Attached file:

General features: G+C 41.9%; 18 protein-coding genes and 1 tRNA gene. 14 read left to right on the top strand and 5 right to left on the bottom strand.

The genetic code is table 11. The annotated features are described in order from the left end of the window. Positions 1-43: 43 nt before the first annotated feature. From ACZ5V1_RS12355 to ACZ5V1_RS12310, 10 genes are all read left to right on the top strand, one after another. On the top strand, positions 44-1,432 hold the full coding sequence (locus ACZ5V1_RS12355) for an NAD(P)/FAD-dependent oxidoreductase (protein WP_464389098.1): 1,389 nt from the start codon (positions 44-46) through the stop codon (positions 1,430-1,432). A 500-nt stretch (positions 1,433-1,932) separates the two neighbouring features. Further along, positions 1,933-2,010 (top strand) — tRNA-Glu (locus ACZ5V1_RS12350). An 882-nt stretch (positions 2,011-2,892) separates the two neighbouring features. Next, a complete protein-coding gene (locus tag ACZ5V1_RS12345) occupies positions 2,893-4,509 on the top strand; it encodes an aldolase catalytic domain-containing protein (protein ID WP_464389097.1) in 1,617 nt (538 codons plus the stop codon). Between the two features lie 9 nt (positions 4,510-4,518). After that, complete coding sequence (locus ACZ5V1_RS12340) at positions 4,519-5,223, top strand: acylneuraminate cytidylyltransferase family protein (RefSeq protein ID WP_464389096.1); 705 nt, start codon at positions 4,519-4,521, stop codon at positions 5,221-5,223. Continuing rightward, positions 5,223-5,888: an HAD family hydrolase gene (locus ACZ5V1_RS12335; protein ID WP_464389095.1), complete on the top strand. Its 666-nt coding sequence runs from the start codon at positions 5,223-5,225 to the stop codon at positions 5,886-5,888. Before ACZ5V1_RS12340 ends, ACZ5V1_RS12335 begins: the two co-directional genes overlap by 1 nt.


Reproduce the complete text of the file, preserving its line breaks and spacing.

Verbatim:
General features: G+C 41.9%; 18 protein-coding genes and 1 tRNA gene. 14 read left to right on the top strand and 5 right to left on the bottom strand.

The genetic code is table 11. The annotated features are described in order from the left end of the window. Positions 1-43: 43 nt before the first annotated feature. From ACZ5V1_RS12355 to ACZ5V1_RS12310, 10 genes are all read left to right on the top strand, one after another. On the top strand, positions 44-1,432 hold the full coding sequence (locus ACZ5V1_RS12355) for an NAD(P)/FAD-dependent oxidoreductase (protein WP_464389098.1): 1,389 nt from the start codon (positions 44-46) through the stop codon (positions 1,430-1,432). A 500-nt stretch (positions 1,433-1,932) separates the two neighbouring features. Further along, positions 1,933-2,010 (top strand) — tRNA-Glu (locus ACZ5V1_RS12350). An 882-nt stretch (positions 2,011-2,892) separates the two neighbouring features. Next, a complete protein-coding gene (locus tag ACZ5V1_RS12345) occupies positions 2,893-4,509 on the top strand; it encodes an aldolase catalytic domain-containing protein (protein ID WP_464389097.1) in 1,617 nt (538 codons plus the stop codon). Between the two features lie 9 nt (positions 4,510-4,518). After that, complete coding sequence (locus ACZ5V1_RS12340) at positions 4,519-5,223, top strand: acylneuraminate cytidylyltransferase family protein (RefSeq protein ID WP_464389096.1); 705 nt, start codon at positions 4,519-4,521, stop codon at positions 5,221-5,223. Continuing rightward, positions 5,223-5,888: an HAD family hydrolase gene (locus ACZ5V1_RS12335; protein ID WP_464389095.1), complete on the top strand. Its 666-nt coding sequence runs from the start codon at positions 5,223-5,225 to the stop codon at positions 5,886-5,888. Before ACZ5V1_RS12340 ends, ACZ5V1_RS12335 begins: the two co-directional genes overlap by 1 nt.